As the COVID-19 pandemic continues to drag on, many people are trying to find ways to cope. For some, that means turning to alcohol. According to a study from Indiana University researchers and The RAND Corporation, alcohol consumption went up by 14 percent overall from the period when COVID-19-related social distancing measures were widely in place in late May and early June, compared to before the pandemic. For women, that increase was 17 percent. Furthermore, alcohol use for those 30-to-59 years of age increased by 19 percent. Hank Green, an associate professor at the IU School of Public Health, says the findings are telling because prior to the pandemic, women tended to drink less than men and those age 30 to 59 were not generally considered heavy drinkers. These findings suggest that the stress of social distancing measures is leading these groups to increase their consumption of alcohol as a way to cope, Green says. In addition to drinking more frequently, one in 15 women who did not report any binge drinking prior to the pandemic, began binge drinking during the outbreak and binged 2.6 days per month on average, the study found. Green says although drinking appears to have increased among these groups, the good news is the study found the initial increases subsided over time, meaning the increase can be attributed to stress rather than a chronic or long-term response.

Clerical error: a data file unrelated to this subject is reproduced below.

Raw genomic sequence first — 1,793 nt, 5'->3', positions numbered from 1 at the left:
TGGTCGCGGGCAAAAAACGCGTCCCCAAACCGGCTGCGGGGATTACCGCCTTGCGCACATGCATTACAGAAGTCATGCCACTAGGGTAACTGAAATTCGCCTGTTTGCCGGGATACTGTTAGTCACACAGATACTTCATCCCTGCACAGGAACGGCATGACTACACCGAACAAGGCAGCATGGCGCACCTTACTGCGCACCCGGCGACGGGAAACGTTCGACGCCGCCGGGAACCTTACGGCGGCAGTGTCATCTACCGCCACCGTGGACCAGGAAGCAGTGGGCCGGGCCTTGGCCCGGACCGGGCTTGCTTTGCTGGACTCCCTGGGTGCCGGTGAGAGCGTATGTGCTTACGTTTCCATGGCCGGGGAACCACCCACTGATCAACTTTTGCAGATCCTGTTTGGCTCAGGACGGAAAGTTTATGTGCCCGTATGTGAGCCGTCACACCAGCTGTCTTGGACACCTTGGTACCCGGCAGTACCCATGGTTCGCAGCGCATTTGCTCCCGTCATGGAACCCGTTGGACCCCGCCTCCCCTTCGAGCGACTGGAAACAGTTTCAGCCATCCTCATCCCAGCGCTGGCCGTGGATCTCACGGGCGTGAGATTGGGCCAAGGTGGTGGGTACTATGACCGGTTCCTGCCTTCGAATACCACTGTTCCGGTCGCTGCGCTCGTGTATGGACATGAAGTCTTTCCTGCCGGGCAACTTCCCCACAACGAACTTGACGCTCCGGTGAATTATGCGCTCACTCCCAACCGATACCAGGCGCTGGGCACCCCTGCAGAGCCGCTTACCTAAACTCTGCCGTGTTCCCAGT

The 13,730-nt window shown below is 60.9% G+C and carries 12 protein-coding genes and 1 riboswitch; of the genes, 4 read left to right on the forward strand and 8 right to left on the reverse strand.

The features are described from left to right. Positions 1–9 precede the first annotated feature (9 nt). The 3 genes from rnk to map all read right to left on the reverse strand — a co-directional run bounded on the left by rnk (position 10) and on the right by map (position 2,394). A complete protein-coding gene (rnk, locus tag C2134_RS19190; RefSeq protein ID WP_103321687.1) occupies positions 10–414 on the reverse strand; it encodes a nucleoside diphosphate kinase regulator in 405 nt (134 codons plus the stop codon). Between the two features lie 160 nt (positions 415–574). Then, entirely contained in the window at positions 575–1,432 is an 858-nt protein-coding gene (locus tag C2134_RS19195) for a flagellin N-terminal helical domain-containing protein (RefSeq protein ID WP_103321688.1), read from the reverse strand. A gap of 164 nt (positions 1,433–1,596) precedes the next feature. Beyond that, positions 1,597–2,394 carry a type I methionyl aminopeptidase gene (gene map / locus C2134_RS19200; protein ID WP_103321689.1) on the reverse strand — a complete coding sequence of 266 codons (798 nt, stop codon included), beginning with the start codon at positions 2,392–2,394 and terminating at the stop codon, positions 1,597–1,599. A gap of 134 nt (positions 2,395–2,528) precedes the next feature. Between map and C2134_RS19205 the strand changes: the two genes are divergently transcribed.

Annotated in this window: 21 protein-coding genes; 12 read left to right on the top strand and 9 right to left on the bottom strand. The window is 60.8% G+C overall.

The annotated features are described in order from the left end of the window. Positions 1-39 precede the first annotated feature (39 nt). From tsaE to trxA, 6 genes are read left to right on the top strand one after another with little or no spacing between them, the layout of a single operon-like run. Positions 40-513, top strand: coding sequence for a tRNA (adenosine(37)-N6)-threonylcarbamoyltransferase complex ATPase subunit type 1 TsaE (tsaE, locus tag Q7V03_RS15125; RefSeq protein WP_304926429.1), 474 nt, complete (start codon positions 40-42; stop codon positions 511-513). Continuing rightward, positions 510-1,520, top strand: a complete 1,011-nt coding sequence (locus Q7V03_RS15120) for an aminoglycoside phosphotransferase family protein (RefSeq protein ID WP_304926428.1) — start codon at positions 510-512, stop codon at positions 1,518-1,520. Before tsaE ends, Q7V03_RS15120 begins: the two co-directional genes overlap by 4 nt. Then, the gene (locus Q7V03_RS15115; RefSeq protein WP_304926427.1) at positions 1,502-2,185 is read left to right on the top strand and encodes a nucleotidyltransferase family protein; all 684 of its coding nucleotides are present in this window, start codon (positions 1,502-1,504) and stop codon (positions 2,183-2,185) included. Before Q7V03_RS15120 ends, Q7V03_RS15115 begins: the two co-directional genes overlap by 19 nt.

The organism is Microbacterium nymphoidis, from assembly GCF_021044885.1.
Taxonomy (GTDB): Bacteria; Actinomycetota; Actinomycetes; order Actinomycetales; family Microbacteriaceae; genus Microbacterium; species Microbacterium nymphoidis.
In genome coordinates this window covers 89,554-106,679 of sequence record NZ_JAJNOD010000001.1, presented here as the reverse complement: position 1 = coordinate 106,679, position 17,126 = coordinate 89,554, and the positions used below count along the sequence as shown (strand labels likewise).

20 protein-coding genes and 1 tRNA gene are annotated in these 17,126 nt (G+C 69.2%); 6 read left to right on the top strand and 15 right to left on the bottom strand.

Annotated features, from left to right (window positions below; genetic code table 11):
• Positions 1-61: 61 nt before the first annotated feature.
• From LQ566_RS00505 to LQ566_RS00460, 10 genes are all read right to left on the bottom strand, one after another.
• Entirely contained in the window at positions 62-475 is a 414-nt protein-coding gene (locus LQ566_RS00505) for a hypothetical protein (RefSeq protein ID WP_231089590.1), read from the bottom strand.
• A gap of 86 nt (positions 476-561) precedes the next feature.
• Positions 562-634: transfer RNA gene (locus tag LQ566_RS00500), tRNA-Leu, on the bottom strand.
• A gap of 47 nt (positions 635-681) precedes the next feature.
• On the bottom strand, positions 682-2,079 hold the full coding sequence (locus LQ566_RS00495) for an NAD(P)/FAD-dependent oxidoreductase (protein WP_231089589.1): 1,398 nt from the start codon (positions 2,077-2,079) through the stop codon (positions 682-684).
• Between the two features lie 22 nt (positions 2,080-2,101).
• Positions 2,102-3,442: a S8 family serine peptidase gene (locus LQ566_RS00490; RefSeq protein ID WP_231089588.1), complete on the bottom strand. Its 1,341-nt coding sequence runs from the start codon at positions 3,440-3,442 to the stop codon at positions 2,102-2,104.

In other news, fear has long been used by American politicians to mobilize voters to turn out at the polls. But Vanessa Cruz Nichols, assistant professor of political science at IU, says this approach is not as effective as many believe -- especially when it comes to Latino voters. Cruz Nichols' research -- which focuses on Latino politics, political participation and identity politics -- reassesses the idea that threat is the best mobilizer for political participation. She argues that fear tactics are overused by political campaigns and should be coupled with messages of hope to be effective. There is a right away to sound an alarm without triggering despair or disillusion, Cruz Nichols says. Fear and cynicism can actually be demobilizing, because people feel like a situation is so bad, nothing they could do would make a difference. Cruz Nichols says Latino voters are more often the target of messaging that focuses on fear, such as xenophobic rhetoric and threats about anti-immigrant policies. During the current election cycle, with threats from the coronavirus and climate change joining xenophobia and anti-immigration sentiments at the forefront of Latino voter issues, Cruz Nichols says candidates could benefit from using hopeful messaging, and she says campaigns should use direct outreach to Latino voters via phone calls and text messaging to remind them that their voice matters. Mobilizing Latino voters should be top of mind for campaigns and political parties, according to Cruz Nichols, because they are the largest growing portion of the electorate and have the highest birth rate. This is the population that elected officials will be serving in every state, she says, and current messaging could shape how the demographic votes for generations to come.